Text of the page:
There is a long history of racism in America tied to marijuana and drug policing. Legislation built the framework of these injustices that disproportionately affected the BIPOC community. The Marihuana Tax of 1937 was the first major strike against cannabis in America and still upheld today through the Controlled Substances Act. Many historians argued about why the government implemented the Marihuana Tax Act, but many acknowledge that the rhetoric surrounding the law was based on racism and social control of minority communities. The Boggs Act of 1951 continued the use of drug control to unjustly position minorities by setting a minimum sentence on drug crimes, including possession. The demographic effects of the Boggs Act were especially degrading to the American South. 

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The Controlled Substances Act of 1970 only deepened the divide by categorizing marijuana as a Schedule I drug with no medical benefits and highly addictive. This act, fueled by the racial prejudices of Richard Nixon, propelled the racial divide in marijuana policing we know today. The Violent Crime Control and Law Enforcement Act of 1994 was the most recent act to critically and adversely affect BIPOC communities. This bill was a bipartisan commitment in the 1990s to the renewed War on Drugs and allowed the death penalty for 60 federal offenses, mandated the life sentence for those with three or more felony convictions, and fast-lined the "school-to-prison" pipeline through increased juvenile justice programs.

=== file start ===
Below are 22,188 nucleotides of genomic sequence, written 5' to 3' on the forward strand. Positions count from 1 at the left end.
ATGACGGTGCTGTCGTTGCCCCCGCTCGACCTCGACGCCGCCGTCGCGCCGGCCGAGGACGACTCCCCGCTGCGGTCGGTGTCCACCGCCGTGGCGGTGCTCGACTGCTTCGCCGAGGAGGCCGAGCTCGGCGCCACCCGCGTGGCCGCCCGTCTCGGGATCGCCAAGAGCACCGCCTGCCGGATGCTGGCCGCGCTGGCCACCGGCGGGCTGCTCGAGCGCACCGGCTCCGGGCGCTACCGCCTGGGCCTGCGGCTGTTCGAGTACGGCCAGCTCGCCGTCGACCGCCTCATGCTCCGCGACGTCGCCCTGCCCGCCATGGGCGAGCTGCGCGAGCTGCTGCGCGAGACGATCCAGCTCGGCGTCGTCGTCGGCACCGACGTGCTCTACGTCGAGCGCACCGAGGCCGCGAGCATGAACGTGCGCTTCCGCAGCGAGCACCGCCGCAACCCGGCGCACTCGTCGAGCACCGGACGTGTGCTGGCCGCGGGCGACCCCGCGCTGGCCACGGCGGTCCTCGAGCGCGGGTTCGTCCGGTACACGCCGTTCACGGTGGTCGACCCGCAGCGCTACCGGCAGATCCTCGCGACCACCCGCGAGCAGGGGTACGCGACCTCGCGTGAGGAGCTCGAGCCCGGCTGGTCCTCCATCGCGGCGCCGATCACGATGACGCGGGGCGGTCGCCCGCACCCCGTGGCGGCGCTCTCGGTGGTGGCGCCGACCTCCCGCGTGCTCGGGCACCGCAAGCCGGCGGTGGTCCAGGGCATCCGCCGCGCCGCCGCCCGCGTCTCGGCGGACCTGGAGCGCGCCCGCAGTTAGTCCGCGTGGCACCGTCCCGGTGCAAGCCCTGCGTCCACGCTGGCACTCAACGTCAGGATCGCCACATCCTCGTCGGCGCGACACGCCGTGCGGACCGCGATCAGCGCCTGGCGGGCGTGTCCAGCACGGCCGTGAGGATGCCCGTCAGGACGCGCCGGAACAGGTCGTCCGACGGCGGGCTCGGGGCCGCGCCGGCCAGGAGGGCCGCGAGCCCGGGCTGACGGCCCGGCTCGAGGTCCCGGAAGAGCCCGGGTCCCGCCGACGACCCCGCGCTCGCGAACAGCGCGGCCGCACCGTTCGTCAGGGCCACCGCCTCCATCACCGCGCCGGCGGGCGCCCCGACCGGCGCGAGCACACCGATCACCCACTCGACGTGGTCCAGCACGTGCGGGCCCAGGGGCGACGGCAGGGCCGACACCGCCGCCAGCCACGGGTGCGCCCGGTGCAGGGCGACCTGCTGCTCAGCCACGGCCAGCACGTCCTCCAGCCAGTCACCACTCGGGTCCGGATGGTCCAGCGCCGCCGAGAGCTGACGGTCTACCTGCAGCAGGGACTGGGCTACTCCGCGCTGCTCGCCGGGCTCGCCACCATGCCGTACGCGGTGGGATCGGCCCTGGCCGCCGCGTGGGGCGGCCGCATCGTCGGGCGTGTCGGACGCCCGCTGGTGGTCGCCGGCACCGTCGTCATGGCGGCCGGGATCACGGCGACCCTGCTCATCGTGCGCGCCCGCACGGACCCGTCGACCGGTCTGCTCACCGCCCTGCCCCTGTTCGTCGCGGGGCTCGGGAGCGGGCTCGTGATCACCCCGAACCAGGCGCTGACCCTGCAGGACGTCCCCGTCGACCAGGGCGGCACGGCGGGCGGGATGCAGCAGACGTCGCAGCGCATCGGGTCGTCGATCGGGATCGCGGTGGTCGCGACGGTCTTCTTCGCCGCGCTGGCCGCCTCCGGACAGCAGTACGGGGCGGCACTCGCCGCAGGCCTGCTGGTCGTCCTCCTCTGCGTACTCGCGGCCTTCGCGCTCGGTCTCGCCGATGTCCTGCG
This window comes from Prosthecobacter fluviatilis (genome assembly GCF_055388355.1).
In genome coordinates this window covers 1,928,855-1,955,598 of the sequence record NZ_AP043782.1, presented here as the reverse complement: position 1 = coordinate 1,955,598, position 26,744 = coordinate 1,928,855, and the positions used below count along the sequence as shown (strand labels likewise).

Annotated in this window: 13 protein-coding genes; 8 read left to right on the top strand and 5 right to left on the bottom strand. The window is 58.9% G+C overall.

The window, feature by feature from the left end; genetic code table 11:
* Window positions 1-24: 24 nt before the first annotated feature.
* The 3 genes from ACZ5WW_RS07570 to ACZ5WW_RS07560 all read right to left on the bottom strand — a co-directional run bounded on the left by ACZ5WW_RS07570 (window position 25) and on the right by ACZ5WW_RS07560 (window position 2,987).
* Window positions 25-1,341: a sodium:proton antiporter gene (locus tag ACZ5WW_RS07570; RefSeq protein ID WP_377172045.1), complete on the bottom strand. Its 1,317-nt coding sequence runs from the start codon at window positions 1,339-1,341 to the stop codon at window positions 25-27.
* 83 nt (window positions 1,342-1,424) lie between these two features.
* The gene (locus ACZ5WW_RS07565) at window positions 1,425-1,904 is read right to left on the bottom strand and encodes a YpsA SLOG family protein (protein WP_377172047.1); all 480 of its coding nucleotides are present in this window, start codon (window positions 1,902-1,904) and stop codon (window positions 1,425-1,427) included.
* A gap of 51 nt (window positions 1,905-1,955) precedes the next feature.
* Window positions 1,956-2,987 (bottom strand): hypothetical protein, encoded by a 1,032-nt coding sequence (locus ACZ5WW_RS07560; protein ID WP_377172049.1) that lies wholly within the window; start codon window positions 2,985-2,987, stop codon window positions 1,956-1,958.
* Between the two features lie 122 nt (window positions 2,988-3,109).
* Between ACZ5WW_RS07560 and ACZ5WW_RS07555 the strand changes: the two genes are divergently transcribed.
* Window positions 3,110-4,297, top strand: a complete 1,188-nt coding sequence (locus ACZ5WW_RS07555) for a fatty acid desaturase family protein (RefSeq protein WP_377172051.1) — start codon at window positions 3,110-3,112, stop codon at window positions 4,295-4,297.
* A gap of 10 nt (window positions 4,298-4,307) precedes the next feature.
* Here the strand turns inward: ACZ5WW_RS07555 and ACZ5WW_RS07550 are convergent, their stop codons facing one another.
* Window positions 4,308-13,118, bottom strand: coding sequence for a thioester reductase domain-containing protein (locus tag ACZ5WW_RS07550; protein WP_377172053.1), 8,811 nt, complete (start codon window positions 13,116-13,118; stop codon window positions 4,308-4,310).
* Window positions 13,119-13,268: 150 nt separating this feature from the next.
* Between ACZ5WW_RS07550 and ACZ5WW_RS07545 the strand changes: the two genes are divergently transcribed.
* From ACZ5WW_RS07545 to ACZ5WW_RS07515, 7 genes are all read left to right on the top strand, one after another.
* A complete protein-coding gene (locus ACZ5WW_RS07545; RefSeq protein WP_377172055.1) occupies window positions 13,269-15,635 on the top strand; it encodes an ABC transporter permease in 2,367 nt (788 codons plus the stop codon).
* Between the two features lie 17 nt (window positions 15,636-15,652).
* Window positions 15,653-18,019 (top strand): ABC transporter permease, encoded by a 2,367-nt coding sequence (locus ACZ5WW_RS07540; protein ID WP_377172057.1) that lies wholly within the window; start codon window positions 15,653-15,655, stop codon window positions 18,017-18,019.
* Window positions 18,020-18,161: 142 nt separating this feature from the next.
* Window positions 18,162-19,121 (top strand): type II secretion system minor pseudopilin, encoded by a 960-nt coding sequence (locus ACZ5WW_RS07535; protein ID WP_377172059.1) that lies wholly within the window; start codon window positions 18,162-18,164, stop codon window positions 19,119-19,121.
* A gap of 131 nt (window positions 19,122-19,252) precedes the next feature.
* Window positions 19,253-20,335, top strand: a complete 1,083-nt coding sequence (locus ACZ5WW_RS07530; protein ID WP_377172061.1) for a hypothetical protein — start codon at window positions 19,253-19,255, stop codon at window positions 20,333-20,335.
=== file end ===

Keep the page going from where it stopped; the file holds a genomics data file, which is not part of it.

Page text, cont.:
Organizations Making a Difference 

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Despite pillars of systemic racism growing over past decades, there are many organizations dedicated to the progression of equality in America for all. Two of these incredible organizations are the Last Prison Project and BIPOCann. The Last Prisoner Project is a nonprofit cannabis reform organization dedicated to reimagining the national drug policy through advocacy, humanizing those dehumanized through the War on Drug narrative, legal advisory and school & reentry programs. Through education and advocacy, the Last Prisoner Project has its eyes set on a new future for those adversely affected by the unjust drug policies and policing in America. BIPOCann has set its sights specifically on creating an equal and profitable space for BIPOC within the cannabis industry.  A large part of this program is advocating and building a professional network around BIPOC in cannabis. Through advocacy in both courtrooms and business meetings, the future of BIPOC and cannabis is looking to be much brighter than its past. National discussions about systemic racism, the sweep of legalization across an increasing number of states and a shift in the public perspective on marijuana are strong indicators that change is finally becoming actionable.

We must build conversations around these difficult topics if we're ever going to make real change. Let us know your story. Share your perspectives. Comment below and help us and the cannabis community better understand this critically important topic.